Racketeer Tony Gazotti is thankful that lawyer Jackson Durant helps him beat a murder rap, but Durant just does it for the thrill of it and refuses payment. Durant's defense of mobsters ... See full summary »
W.S. Van Dyke
London based American nurse, Susan, Lady Ashwood, is at the hospital awaiting the imminent arrival of injured soldiers. She is hoping that her enlisted son, Sir John Ashwood, who resembles ... See full summary »
Five members of a teen-age gang, including leader Jimmy Smith, are sent to the State Reformatory, presided over by the melodramatically callous Thompson. Soon, Patsy Gargan, a former ... See full summary »
Steve is just a heavy duty bartender when Edwin J. Bennett, known as the Professor, starts training him for the ring. While doing road work, he is almost killed by a speeding car which crashes into a ditch. In the car is Belle Mercer and her driver. Steve takes Belle to a farmhouse and is smitten by her, but she is Willie Ryan's Girl. The fight is a breeze and later, Steve again meets Belle with Willie. That night, Steve and Belle disappear and return married, much to the disappointment of Ryan. Then Steve starts training in ernest and is 19 for 19 in the ring. However, he has an eye for the women and an expanding ego to match. Written by
Tony Fontana <email@example.com>
Primo Carnera was the world's heavyweight boxing champion when this film was made and released. He refused to make the movie using the first script, which had him knocked out in the end, but agreed to a revised script with an additional $10,000 salary. See more »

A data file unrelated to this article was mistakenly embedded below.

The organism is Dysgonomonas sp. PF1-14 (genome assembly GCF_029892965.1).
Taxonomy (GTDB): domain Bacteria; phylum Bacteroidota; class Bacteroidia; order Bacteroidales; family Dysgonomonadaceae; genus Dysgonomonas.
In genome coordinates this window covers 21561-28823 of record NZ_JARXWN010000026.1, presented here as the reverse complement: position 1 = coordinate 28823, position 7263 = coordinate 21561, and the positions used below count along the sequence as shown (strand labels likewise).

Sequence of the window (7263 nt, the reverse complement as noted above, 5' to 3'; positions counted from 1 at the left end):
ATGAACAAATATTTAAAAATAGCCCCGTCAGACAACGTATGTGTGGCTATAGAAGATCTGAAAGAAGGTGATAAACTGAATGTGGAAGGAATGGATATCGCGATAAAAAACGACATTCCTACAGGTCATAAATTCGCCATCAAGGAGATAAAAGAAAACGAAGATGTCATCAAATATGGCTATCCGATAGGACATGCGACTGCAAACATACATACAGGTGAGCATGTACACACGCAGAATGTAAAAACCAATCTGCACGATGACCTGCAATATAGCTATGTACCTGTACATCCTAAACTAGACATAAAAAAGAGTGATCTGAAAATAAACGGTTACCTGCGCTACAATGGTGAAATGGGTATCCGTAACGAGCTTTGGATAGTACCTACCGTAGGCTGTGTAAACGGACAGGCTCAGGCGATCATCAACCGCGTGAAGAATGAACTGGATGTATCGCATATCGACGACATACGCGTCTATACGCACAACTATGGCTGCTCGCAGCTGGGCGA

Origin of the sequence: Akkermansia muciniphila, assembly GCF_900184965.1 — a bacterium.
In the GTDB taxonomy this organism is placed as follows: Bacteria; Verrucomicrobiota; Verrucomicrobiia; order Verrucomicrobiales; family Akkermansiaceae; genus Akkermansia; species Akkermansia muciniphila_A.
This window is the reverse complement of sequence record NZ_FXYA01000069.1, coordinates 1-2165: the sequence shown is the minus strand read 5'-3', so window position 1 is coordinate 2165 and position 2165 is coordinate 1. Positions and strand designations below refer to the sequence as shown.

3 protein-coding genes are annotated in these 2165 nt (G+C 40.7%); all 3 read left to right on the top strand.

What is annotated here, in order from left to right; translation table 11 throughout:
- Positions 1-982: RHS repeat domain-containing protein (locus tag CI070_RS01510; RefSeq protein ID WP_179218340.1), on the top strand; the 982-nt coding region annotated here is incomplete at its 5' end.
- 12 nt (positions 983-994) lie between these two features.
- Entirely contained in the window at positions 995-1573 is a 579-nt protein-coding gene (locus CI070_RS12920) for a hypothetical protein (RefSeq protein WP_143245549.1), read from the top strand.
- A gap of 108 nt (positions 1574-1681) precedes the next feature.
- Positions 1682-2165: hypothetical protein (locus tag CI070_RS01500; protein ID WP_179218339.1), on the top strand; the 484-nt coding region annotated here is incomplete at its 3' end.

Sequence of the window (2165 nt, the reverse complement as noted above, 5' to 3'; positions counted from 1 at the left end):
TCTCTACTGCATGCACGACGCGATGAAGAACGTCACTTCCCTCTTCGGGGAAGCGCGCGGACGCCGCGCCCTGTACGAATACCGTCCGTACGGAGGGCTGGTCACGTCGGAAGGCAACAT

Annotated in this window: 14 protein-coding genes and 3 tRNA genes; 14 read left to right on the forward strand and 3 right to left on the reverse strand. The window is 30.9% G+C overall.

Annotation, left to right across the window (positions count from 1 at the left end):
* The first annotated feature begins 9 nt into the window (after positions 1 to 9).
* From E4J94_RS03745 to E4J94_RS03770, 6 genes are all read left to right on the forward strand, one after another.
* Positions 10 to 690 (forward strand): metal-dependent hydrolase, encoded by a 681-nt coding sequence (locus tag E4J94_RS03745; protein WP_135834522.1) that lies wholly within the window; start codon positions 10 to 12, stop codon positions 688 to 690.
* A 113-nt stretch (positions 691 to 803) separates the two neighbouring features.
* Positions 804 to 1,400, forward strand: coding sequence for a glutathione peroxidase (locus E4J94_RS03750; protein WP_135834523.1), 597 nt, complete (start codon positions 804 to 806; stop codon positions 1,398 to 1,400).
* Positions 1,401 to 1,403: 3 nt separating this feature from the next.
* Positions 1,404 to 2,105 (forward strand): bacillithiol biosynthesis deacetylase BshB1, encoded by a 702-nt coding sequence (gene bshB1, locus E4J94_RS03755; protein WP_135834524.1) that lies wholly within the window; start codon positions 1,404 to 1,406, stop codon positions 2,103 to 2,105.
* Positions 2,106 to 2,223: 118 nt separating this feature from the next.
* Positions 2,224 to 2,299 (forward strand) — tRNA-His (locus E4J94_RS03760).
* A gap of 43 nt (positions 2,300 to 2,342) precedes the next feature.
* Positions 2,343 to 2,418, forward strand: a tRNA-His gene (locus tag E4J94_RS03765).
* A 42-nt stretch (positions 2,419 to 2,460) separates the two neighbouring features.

Steve buttons up his sweater, straightens the bottom and puts his hands in his pockets in one shot with the Professor. In the next shot, when he's facing Belle, he buttons the bottom buttons again (before putting his hands in his pockets again). See more »
That's the first time I ever knew I was stronger than Strangler Lewis.
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. . . or is it life imitates art? For here we have real life boxing champs, stage-battling in the ring for a movie. Only to be pitted in real life the following year for a bona fide championship bout.
Van Dyke's direction and his crew's camera work and editing for the climactic screen fight are all excellent. As exciting and well staged as any modern film . . . and remember this was 1933! The cast is excellent, including Loy, Huston and Kruger.
The real surprise though is Baer himself, acting, boxing, singing, and dancing. Who ever had the idea of fashioning a script around this athlete got a brain storm. It was brilliant and it worked.
Overlook the title (and often middling script) and check this striking early talkie out.
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